- The Washington Times - Monday, January 19, 2004

Puerto Rico spends far more on lobbying Washington than any other U.S. state or territory, a study has shown.

From 1998 through the first half of 2002, Puerto Rico spent nearly $20 million to lobby Congress and the executive branch. The average state expenditure for such purposes was about $460,651 during the same period, said the study by the National Stop Puerto Rico Statehood Committee.

The study also noted that the commonwealth’s annual lobbying expenses averaged more than $4 million — “more than the combined lobbying expenditures of the municipal governments of Denver, Los Angeles, Miami-Dade County and Chicago.”

The committee’s assessment was based on data compiled and reported by the Center for Responsive Politics (CRP) in a study titled “Big Spender.” CRP is a research group that tracks money in politics and its effect on elections and public policy.

Steven Weiss, spokesman for CRP, said his group is not connected with the National Stop Puerto Rico Statehood Committee. CRP describes itself as an independent nonprofit grass-roots citizens group that opposes efforts to make Puerto Rico the 51st state.

“Making Puerto Rico our 51st state would impose a massive burden on the federal budget — and American taxpayers — including a $3 billion welfare tab, food stamps for half the island’s 3.7 million people, child support for its high levels of illegitimate births and an unemployment rate double the U.S. national average,” the Stop Puerto Rico Statehood group said in its report titled “Statehood for Sale.”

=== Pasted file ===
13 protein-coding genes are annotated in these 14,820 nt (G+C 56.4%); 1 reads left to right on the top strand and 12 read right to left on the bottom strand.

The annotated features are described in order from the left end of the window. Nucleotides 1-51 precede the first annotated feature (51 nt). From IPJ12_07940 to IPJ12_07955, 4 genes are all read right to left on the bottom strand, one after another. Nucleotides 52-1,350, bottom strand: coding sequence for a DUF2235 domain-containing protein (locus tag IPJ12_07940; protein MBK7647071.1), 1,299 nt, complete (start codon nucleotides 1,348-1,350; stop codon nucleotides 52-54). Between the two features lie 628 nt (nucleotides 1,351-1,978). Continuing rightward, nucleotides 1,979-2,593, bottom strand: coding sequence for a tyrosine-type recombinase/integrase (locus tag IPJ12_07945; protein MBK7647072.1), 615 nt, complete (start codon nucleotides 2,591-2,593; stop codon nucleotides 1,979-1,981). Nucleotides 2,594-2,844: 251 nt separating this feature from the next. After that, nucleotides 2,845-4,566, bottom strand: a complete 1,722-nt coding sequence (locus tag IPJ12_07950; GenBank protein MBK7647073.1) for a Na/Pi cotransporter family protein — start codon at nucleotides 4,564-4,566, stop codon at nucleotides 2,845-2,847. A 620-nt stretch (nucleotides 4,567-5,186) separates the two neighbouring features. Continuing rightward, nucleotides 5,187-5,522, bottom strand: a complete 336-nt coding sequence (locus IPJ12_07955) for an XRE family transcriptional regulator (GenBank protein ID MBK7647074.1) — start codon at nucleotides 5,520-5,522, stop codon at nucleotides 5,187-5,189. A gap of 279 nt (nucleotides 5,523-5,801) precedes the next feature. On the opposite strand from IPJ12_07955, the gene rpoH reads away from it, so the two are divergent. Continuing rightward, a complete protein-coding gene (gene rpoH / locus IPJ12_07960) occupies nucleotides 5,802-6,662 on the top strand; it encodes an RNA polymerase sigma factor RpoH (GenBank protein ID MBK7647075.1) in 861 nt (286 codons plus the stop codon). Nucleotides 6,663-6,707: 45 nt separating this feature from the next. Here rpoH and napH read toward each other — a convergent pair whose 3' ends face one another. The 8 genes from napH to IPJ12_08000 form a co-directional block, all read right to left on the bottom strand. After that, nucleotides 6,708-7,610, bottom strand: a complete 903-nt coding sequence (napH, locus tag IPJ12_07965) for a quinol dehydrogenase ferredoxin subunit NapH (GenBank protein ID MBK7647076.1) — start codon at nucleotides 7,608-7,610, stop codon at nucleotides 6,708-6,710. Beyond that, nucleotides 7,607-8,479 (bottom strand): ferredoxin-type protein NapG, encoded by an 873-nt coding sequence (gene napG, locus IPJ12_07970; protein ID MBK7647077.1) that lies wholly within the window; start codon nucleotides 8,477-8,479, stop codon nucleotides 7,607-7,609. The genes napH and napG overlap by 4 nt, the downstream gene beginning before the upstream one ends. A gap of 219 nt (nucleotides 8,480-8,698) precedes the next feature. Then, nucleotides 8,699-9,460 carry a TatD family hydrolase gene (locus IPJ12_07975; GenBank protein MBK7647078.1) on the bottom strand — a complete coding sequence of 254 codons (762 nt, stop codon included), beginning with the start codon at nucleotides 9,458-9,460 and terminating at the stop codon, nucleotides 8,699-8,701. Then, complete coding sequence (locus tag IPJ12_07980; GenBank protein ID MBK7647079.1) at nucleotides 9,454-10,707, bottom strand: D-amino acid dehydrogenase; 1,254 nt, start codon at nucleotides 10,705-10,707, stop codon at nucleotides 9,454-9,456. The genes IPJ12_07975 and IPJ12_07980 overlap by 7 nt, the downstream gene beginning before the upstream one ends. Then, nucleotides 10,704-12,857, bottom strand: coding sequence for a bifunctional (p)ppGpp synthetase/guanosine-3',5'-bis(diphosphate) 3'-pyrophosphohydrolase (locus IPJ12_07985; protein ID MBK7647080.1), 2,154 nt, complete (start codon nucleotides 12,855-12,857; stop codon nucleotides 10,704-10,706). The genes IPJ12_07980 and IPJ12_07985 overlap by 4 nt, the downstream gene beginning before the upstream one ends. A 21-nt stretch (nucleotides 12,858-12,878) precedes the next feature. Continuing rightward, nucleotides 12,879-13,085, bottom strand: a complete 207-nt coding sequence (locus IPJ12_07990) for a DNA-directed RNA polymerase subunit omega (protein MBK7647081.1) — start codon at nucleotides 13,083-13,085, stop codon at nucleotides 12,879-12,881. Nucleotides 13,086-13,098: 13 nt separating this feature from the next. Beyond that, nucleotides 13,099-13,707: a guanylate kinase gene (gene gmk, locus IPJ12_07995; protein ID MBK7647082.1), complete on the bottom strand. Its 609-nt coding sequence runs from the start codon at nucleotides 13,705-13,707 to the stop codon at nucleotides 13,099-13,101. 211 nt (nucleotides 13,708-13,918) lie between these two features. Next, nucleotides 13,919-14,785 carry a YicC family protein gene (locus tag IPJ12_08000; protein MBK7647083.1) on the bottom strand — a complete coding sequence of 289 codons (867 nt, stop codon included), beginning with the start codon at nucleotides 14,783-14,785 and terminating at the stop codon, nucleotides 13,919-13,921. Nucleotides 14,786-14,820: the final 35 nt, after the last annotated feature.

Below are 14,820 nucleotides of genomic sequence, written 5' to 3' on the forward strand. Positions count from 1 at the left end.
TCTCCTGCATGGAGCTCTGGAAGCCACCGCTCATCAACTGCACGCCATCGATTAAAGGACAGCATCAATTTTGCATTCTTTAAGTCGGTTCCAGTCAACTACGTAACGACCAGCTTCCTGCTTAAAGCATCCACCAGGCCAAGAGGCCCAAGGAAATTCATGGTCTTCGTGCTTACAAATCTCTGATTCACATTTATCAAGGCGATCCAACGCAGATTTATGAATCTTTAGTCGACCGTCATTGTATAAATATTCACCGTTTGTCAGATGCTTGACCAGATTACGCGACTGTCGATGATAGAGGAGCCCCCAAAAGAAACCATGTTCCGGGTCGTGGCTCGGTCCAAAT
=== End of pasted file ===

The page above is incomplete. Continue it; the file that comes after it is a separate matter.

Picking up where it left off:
“In the mid to late 1990s, with Puerto Rico’s government controlled by the pro-statehood Partido Nuevo Progresista (PNP), all this lobbying and fund-raising muscle was focused on pushing for the admission of Puerto Rico as the 51st state of the Union,” the report said.

However, in 1997, Senate Republicans killed a bill that asked Congress to authorize a binding plebiscite on Puerto Rican self-determination. When the referendum was held in Puerto Rico in December 1998, the option “none of the above” beat out supporters of statehood 50.3 percent to 46.5 percent.

“Statehood for Sale” said Senate Republicans showed their “aversion to the possibility of creating a Hispanic state of nearly 4 million residents who would most likely vote with the Democratic Party.”

The study notes that former PNP Gov. Pedro Rosello was a big backer of Al Gore in 2000 and that in the 2001-02 midterm election cycle, 52 percent of Puerto Ricans’ political contributions went to Democrats, compared with 30 percent to Republicans.

While D.C. government officials support statehood for their jurisdiction, they provided no money to lobbying firms between 1998 and 2002, the two reports said.

In January 2001, the pro-commonwealth Partido Democratico Popular came to power in Puerto Rico. Sila Maria Calderon is now governor.

“This administration does not work for statehood,” an official of the Puerto Rico Federal Affairs Administration said in an interview yesterday. Instead, it is focusing on issues such as economic development and health care, said the official, who declined to be identified.

But the CRP report noted criticism of Mrs. Calderon’s use of “commonwealth money to lobby” for better jobs in Puerto Rico.

“If you compare [the Calderon administration’s lobbying expenditures] to what the former governor spent on lobbying, we’re rookies,” James Healey of BKSH & Associates told CRP. BKSH, now one of Puerto Rico’s primary lobbying firms, was not among those funded between 1997 and 2000.

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